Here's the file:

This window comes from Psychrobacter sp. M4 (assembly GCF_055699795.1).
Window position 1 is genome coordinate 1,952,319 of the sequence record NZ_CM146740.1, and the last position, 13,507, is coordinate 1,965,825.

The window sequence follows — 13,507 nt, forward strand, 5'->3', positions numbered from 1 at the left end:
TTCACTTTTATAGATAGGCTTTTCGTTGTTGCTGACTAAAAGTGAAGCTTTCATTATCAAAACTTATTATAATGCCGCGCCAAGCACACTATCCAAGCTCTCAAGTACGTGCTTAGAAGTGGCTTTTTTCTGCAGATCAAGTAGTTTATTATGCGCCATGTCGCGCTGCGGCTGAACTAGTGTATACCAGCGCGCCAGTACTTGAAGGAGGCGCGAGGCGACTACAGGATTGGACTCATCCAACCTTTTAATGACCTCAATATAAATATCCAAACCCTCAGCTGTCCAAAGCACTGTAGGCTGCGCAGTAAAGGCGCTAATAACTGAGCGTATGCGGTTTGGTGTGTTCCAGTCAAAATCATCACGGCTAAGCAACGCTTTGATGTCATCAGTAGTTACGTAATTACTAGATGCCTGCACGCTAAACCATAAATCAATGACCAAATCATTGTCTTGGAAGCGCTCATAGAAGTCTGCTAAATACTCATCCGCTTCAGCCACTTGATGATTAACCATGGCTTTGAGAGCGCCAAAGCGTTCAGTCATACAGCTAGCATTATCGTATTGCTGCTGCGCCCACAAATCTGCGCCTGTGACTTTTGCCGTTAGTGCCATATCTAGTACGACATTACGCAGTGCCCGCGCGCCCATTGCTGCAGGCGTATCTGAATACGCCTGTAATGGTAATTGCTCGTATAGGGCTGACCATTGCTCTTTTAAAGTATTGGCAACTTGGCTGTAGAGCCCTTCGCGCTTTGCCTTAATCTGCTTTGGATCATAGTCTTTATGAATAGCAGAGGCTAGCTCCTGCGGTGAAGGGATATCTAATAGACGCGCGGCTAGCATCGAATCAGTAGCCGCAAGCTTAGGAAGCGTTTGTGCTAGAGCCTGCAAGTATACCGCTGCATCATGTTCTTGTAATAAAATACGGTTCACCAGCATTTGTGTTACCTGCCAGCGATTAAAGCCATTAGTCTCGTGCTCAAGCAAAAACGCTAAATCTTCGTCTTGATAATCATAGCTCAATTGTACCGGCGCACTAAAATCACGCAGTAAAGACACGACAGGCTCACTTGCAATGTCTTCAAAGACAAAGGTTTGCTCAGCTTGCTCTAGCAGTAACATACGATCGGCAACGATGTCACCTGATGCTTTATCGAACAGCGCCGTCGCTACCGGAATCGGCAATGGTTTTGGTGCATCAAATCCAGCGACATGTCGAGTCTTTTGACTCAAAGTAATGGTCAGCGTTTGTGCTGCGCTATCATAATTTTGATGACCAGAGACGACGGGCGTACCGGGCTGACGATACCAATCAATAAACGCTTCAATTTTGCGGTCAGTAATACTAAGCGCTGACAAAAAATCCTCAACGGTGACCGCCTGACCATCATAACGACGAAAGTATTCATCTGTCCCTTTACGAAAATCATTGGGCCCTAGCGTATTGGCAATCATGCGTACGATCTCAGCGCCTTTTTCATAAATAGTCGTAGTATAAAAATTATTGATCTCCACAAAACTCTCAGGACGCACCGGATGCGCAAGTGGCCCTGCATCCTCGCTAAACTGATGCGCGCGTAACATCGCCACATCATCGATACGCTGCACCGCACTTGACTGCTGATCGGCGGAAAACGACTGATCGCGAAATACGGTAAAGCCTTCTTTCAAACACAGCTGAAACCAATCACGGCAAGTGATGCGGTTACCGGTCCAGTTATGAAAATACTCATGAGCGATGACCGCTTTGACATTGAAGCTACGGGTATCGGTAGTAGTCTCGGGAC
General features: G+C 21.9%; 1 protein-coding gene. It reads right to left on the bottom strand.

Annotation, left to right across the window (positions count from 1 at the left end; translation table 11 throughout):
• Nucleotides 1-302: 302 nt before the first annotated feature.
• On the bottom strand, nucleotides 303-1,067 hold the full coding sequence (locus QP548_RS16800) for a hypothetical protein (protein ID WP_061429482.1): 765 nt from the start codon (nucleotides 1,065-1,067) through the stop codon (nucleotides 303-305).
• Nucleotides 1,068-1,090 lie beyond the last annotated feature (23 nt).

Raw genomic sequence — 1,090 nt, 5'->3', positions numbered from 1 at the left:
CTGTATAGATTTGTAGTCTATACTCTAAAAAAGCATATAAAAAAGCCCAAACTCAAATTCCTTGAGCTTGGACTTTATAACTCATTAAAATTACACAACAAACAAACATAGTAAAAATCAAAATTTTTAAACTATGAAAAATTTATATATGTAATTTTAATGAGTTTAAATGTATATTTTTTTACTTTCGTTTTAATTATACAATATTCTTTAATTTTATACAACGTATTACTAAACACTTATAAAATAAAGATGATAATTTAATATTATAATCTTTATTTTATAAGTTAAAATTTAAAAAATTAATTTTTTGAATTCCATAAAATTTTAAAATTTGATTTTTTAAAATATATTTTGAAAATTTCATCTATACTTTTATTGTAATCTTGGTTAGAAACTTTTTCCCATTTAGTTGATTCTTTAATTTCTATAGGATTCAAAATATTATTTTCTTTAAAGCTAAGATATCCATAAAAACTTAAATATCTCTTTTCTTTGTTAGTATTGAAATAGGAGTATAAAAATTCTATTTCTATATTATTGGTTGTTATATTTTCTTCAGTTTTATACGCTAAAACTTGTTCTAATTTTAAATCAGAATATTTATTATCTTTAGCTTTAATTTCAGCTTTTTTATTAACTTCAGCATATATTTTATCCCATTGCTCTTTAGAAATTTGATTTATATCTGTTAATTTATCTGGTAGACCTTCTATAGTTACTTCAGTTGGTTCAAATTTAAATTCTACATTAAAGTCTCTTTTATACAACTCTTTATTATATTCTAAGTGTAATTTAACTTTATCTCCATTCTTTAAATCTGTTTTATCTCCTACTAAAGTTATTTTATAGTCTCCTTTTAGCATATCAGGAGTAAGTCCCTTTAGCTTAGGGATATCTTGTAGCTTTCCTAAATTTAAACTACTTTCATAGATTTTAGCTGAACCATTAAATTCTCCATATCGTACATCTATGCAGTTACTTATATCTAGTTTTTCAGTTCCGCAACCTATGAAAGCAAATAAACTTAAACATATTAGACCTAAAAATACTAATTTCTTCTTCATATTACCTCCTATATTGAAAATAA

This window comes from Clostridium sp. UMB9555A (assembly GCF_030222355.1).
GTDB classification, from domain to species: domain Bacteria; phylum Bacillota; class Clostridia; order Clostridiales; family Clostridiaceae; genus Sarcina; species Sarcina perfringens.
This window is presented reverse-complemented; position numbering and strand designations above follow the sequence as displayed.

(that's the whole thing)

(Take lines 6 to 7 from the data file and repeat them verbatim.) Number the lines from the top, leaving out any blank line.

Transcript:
Annotation, left to right across the window (positions count from 1 at the left end; translation table 11 throughout):
• Nucleotides 1-302: 302 nt before the first annotated feature.